The Strong Law of Small Numbers tells us something about the increasing complexity that so often triggers that sense of hurriedness. Like the small numbers, the words of two syllables and the basic condiments and the central television networks bear a heavy burden. They are placed under strain by access to the varied words and tastes and video programming sources that lie beyond. All our information sources evolve toward complexity. No software program gets simpler in release 2.01. No television-news anchor or daily newspaper holds its former central position as announcer to a whole nation. Instead citizens awaken each day with a multitude of experiences to divide one from the other-last night's five hundred channels and million Web sites. Yet these complex strands sometimes return to a simple point of origin. The focal points of national obsession become, if anything, more furious and intense: the trial of O. J. Simpson, the perils of Monica Lewinsky, the coming of-dare we say it-the millennium.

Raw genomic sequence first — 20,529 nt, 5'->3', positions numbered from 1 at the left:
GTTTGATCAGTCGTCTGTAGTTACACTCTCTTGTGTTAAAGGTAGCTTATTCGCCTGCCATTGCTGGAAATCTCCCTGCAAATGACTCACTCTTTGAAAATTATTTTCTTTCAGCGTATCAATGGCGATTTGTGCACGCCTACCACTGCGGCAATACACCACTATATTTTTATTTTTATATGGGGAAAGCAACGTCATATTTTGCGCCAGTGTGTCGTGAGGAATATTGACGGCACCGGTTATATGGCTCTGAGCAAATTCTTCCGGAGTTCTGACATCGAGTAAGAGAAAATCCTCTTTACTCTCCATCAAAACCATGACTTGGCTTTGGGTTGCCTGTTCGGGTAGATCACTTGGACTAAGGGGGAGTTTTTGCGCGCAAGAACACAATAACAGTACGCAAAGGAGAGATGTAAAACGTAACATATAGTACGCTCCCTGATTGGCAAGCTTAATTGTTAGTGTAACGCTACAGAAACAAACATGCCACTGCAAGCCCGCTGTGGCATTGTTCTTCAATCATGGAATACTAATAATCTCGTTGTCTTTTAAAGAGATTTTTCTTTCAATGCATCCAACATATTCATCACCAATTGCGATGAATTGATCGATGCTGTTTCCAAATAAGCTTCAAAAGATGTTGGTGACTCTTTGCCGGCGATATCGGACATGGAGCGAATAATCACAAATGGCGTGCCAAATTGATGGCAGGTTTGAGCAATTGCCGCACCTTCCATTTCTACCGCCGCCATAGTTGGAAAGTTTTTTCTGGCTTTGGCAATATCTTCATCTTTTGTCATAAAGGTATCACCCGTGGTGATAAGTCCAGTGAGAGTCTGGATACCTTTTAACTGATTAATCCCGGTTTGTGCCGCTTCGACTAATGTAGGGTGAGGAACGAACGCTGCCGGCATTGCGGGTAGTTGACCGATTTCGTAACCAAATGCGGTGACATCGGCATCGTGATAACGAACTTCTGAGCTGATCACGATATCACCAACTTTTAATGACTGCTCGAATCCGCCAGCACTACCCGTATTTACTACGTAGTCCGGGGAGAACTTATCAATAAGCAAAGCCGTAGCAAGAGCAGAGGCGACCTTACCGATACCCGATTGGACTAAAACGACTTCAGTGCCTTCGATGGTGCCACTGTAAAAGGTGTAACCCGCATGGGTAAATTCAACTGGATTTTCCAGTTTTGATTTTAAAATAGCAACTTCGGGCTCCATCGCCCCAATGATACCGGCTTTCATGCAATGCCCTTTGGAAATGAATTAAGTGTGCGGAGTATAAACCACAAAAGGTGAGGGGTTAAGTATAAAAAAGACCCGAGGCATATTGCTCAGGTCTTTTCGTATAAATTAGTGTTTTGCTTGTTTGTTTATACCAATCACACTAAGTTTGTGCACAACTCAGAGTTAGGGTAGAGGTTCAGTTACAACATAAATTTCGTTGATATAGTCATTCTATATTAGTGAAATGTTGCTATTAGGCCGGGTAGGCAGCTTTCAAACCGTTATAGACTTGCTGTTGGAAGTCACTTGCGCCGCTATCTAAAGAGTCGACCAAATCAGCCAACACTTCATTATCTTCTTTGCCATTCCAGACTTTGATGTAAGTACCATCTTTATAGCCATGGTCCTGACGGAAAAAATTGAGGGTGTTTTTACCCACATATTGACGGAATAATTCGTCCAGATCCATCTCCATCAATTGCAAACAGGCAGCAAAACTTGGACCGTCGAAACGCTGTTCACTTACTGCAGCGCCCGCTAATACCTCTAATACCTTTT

• Neil Sloane's On-Line Encyclopedia of Integer Sequences, the ultimate number-sequence resource.
  • Just one of the ways in which Faster was out of date even before publication date: at least one more Mersenne prime has been found. Here is one of many good sites devoted to this urgent matter, including pointers for you to join the search with your PC at home.
  • As for the millennium-- well, there are sites listing sites listing sites. A sense of the effect it's having on our lexicon, not to say our psyche, can be found at this set of millennium resources, including trademark information.